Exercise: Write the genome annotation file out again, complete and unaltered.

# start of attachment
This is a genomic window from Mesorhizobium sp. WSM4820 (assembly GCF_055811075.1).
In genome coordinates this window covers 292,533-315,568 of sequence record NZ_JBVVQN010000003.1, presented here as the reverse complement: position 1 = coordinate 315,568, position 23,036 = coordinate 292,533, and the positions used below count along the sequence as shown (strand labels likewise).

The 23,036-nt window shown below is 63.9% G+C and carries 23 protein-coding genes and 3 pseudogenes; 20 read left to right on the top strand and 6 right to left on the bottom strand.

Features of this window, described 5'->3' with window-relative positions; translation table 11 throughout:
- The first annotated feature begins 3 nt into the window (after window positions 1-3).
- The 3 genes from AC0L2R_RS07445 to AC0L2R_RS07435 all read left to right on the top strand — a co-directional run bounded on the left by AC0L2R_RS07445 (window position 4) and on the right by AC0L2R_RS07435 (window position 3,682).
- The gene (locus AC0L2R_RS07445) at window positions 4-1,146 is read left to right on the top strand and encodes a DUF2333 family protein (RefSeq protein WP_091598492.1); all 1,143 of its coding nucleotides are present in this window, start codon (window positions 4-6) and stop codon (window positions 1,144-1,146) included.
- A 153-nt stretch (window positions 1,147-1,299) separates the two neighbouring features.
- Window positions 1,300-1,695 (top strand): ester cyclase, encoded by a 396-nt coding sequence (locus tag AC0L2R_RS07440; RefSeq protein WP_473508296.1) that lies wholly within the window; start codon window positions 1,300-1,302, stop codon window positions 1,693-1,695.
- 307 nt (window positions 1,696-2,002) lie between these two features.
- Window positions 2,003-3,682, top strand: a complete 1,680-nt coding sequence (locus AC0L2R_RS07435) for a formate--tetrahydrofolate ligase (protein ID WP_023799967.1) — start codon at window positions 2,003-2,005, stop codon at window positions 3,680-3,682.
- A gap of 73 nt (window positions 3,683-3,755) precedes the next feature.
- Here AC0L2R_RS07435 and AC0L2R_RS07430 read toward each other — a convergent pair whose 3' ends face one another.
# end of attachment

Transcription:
This is a genomic window from Mesorhizobium sp. WSM4820 (assembly GCF_055811075.1).
In genome coordinates this window covers 292,533-315,568 of sequence record NZ_JBVVQN010000003.1, presented here as the reverse complement: position 1 = coordinate 315,568, position 23,036 = coordinate 292,533, and the positions used below count along the sequence as shown (strand labels likewise).

The 23,036-nt window shown below is 63.9% G+C and carries 23 protein-coding genes and 3 pseudogenes; 20 read left to right on the top strand and 6 right to left on the bottom strand.

Features of this window, described 5'->3' with window-relative positions; translation table 11 throughout:
- The first annotated feature begins 3 nt into the window (after window positions 1-3).
- The 3 genes from AC0L2R_RS07445 to AC0L2R_RS07435 all read left to right on the top strand — a co-directional run bounded on the left by AC0L2R_RS07445 (window position 4) and on the right by AC0L2R_RS07435 (window position 3,682).
- The gene (locus AC0L2R_RS07445) at window positions 4-1,146 is read left to right on the top strand and encodes a DUF2333 family protein (RefSeq protein WP_091598492.1); all 1,143 of its coding nucleotides are present in this window, start codon (window positions 4-6) and stop codon (window positions 1,144-1,146) included.
- A 153-nt stretch (window positions 1,147-1,299) separates the two neighbouring features.
- Window positions 1,300-1,695 (top strand): ester cyclase, encoded by a 396-nt coding sequence (locus tag AC0L2R_RS07440; RefSeq protein WP_473508296.1) that lies wholly within the window; start codon window positions 1,300-1,302, stop codon window positions 1,693-1,695.
- 307 nt (window positions 1,696-2,002) lie between these two features.
- Window positions 2,003-3,682, top strand: a complete 1,680-nt coding sequence (locus AC0L2R_RS07435) for a formate--tetrahydrofolate ligase (protein ID WP_023799967.1) — start codon at window positions 2,003-2,005, stop codon at window positions 3,680-3,682.
- A gap of 73 nt (window positions 3,683-3,755) precedes the next feature.
- Here AC0L2R_RS07435 and AC0L2R_RS07430 read toward each other — a convergent pair whose 3' ends face one another.